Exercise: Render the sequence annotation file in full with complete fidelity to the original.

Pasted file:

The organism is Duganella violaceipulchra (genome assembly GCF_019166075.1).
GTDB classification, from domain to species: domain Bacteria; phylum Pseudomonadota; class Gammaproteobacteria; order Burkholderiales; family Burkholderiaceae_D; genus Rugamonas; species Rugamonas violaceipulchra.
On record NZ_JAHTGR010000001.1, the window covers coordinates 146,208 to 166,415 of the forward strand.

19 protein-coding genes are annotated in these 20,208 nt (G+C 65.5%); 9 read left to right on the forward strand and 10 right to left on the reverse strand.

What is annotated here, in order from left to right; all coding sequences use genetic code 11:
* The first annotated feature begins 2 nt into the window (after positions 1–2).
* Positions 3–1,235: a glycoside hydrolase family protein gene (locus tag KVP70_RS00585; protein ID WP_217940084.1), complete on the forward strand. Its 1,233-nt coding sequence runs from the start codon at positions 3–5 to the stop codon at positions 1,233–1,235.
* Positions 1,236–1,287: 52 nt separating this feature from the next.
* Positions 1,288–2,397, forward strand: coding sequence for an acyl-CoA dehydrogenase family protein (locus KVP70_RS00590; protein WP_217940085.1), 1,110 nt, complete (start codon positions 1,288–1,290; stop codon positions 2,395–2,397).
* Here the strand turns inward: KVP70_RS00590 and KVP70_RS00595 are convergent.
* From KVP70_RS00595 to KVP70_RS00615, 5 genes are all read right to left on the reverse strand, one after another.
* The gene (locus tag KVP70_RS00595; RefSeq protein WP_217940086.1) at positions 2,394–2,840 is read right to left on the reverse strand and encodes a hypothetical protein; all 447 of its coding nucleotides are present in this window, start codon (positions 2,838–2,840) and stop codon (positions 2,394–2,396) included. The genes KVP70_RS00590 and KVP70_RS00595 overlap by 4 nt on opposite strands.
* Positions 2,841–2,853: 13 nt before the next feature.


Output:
The organism is Duganella violaceipulchra (genome assembly GCF_019166075.1).
GTDB classification, from domain to species: domain Bacteria; phylum Pseudomonadota; class Gammaproteobacteria; order Burkholderiales; family Burkholderiaceae_D; genus Rugamonas; species Rugamonas violaceipulchra.
On record NZ_JAHTGR010000001.1, the window covers coordinates 146,208 to 166,415 of the forward strand.

19 protein-coding genes are annotated in these 20,208 nt (G+C 65.5%); 9 read left to right on the forward strand and 10 right to left on the reverse strand.

What is annotated here, in order from left to right; all coding sequences use genetic code 11:
* The first annotated feature begins 2 nt into the window (after positions 1–2).
* Positions 3–1,235: a glycoside hydrolase family protein gene (locus tag KVP70_RS00585; protein ID WP_217940084.1), complete on the forward strand. Its 1,233-nt coding sequence runs from the start codon at positions 3–5 to the stop codon at positions 1,233–1,235.
* Positions 1,236–1,287: 52 nt separating this feature from the next.
* Positions 1,288–2,397, forward strand: coding sequence for an acyl-CoA dehydrogenase family protein (locus KVP70_RS00590; protein WP_217940085.1), 1,110 nt, complete (start codon positions 1,288–1,290; stop codon positions 2,395–2,397).
* Here the strand turns inward: KVP70_RS00590 and KVP70_RS00595 are convergent.
* From KVP70_RS00595 to KVP70_RS00615, 5 genes are all read right to left on the reverse strand, one after another.
* The gene (locus tag KVP70_RS00595; RefSeq protein WP_217940086.1) at positions 2,394–2,840 is read right to left on the reverse strand and encodes a hypothetical protein; all 447 of its coding nucleotides are present in this window, start codon (positions 2,838–2,840) and stop codon (positions 2,394–2,396) included. The genes KVP70_RS00590 and KVP70_RS00595 overlap by 4 nt on opposite strands.
* Positions 2,841–2,853: 13 nt before the next feature.